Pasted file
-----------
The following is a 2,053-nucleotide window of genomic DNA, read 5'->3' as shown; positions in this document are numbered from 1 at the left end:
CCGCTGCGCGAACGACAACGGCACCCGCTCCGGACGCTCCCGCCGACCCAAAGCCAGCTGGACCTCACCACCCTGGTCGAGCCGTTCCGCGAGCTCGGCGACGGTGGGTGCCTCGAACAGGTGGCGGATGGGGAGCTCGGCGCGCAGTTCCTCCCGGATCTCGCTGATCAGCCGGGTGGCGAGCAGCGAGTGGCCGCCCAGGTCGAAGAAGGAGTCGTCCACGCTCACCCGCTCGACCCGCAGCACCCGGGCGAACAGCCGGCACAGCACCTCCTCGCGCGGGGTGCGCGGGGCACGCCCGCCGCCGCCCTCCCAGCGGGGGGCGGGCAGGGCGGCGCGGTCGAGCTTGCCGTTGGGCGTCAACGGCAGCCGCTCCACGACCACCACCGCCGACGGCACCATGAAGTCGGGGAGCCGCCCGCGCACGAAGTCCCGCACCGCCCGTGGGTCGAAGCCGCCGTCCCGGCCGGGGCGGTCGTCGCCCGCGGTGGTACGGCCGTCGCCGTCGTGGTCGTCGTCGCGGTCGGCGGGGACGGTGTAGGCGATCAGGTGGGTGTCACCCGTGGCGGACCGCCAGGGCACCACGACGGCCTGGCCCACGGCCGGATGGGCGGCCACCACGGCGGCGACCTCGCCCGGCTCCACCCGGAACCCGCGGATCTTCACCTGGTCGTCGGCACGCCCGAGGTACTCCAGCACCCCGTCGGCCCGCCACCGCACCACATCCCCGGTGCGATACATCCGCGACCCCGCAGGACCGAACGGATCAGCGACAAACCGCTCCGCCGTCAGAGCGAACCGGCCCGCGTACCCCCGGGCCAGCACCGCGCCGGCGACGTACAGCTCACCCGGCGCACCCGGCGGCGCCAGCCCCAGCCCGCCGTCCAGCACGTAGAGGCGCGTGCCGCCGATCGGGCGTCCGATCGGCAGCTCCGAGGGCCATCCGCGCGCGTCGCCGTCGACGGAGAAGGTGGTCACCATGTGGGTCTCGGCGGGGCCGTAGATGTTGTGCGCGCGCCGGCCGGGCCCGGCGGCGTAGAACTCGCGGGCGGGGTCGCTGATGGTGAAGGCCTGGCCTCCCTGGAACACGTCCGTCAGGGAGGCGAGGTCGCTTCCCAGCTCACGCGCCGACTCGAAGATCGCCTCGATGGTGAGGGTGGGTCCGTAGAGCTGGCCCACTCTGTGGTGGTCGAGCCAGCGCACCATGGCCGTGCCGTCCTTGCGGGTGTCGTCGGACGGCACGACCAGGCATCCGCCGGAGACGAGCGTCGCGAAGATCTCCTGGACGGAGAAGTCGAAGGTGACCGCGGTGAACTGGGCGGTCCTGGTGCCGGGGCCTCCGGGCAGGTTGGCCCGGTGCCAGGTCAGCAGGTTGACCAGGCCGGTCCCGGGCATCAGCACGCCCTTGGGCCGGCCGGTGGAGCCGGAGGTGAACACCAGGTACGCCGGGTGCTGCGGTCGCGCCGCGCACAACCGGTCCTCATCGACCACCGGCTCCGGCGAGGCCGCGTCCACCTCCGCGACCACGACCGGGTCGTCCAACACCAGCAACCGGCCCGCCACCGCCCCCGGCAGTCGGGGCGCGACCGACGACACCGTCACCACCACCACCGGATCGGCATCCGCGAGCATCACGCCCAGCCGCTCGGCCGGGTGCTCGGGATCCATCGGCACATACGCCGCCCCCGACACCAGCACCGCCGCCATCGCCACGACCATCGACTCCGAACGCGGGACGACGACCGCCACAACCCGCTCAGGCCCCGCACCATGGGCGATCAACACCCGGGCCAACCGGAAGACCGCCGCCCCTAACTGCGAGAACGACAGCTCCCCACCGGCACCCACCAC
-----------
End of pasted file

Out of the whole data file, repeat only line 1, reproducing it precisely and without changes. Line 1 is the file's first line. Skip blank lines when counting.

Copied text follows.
The following is a 2,053-nucleotide window of genomic DNA, read 5'->3' as shown; positions in this document are numbered from 1 at the left end: